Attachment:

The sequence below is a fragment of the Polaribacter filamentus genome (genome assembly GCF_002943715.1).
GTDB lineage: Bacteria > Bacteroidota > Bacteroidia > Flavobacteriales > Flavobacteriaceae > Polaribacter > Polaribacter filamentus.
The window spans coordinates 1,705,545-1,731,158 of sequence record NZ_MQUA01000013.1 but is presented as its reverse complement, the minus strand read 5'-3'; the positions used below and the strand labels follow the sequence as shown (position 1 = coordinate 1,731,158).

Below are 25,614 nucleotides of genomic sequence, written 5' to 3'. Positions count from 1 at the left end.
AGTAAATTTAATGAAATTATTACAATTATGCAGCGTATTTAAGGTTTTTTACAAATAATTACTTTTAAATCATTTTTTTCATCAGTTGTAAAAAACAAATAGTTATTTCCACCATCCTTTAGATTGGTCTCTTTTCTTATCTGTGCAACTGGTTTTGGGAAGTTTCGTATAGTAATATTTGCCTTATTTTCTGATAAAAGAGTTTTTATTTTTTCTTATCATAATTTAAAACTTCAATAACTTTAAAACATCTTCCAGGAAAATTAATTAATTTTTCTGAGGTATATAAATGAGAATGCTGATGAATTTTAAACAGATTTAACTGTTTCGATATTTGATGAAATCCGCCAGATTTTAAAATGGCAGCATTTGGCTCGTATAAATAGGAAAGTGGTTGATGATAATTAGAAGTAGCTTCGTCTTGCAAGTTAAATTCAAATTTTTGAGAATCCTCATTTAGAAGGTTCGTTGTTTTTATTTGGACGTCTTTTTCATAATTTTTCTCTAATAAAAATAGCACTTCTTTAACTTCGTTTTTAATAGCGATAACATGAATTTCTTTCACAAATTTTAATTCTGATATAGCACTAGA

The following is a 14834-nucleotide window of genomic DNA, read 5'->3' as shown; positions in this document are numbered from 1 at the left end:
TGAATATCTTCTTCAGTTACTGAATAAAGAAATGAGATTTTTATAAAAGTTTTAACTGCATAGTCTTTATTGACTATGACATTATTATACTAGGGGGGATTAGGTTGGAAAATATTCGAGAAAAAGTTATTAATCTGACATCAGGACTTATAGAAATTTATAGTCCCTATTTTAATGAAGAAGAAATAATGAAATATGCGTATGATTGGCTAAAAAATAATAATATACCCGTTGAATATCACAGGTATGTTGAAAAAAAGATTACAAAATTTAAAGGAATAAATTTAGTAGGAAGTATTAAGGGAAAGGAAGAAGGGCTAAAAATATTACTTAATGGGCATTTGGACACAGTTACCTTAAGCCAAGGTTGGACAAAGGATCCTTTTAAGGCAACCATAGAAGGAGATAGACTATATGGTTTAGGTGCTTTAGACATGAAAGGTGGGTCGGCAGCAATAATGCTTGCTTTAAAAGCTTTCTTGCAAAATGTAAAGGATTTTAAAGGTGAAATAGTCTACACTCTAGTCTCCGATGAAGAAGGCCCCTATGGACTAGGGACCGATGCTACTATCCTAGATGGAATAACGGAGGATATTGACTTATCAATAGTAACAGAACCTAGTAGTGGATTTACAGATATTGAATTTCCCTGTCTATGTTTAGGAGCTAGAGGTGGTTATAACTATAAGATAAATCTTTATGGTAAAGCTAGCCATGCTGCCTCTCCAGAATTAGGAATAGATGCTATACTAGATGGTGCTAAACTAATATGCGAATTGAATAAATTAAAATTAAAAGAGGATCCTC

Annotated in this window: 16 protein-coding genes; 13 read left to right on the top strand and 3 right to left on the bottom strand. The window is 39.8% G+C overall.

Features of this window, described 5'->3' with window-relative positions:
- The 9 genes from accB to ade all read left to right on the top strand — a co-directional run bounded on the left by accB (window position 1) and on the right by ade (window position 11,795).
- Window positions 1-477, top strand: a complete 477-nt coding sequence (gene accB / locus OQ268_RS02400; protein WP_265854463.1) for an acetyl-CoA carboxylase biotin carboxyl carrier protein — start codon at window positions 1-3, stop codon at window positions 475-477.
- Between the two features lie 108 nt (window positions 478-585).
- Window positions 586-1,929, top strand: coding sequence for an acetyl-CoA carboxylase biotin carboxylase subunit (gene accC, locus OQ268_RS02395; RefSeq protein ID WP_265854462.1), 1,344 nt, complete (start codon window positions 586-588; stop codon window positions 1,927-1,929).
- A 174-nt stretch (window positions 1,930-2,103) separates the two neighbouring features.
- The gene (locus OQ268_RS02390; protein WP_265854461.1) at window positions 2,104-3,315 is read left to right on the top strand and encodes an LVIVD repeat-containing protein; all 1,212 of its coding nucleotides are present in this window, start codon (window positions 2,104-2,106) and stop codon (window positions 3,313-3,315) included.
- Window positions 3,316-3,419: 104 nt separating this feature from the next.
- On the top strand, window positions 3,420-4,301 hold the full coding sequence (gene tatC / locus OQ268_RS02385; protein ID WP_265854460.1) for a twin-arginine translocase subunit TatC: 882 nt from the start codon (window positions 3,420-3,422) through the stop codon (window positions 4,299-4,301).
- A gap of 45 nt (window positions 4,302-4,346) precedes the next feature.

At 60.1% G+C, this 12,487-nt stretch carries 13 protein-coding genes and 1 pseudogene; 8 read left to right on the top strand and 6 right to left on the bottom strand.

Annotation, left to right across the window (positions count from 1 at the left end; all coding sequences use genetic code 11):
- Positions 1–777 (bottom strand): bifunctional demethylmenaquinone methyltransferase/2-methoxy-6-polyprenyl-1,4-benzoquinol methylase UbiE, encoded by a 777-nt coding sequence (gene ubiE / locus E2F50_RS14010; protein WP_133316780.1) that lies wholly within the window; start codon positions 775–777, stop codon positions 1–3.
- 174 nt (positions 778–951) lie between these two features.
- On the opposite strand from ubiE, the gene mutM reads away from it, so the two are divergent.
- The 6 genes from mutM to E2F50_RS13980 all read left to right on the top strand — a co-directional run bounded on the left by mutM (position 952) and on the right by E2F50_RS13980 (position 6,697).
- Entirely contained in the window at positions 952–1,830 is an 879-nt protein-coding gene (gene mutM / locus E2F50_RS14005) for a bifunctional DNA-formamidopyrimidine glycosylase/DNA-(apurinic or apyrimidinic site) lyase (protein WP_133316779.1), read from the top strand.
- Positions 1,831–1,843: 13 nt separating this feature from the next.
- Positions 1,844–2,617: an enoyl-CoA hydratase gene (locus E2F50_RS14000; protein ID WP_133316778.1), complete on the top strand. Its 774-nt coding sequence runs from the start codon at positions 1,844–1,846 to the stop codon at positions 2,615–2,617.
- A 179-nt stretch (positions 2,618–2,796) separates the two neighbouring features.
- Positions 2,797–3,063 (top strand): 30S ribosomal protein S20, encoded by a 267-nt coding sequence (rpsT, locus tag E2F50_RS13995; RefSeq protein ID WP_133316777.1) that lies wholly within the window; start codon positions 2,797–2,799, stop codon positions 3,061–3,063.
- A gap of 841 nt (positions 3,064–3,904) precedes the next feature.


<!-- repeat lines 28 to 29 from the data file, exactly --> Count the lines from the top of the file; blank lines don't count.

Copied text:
- A 179-nt stretch (positions 2,618–2,796) separates the two neighbouring features.
- Positions 2,797–3,063 (top strand): 30S ribosomal protein S20, encoded by a 267-nt coding sequence (rpsT, locus tag E2F50_RS13995; RefSeq protein ID WP_133316777.1) that lies wholly within the window; start codon positions 2,797–2,799, stop codon positions 3,061–3,063.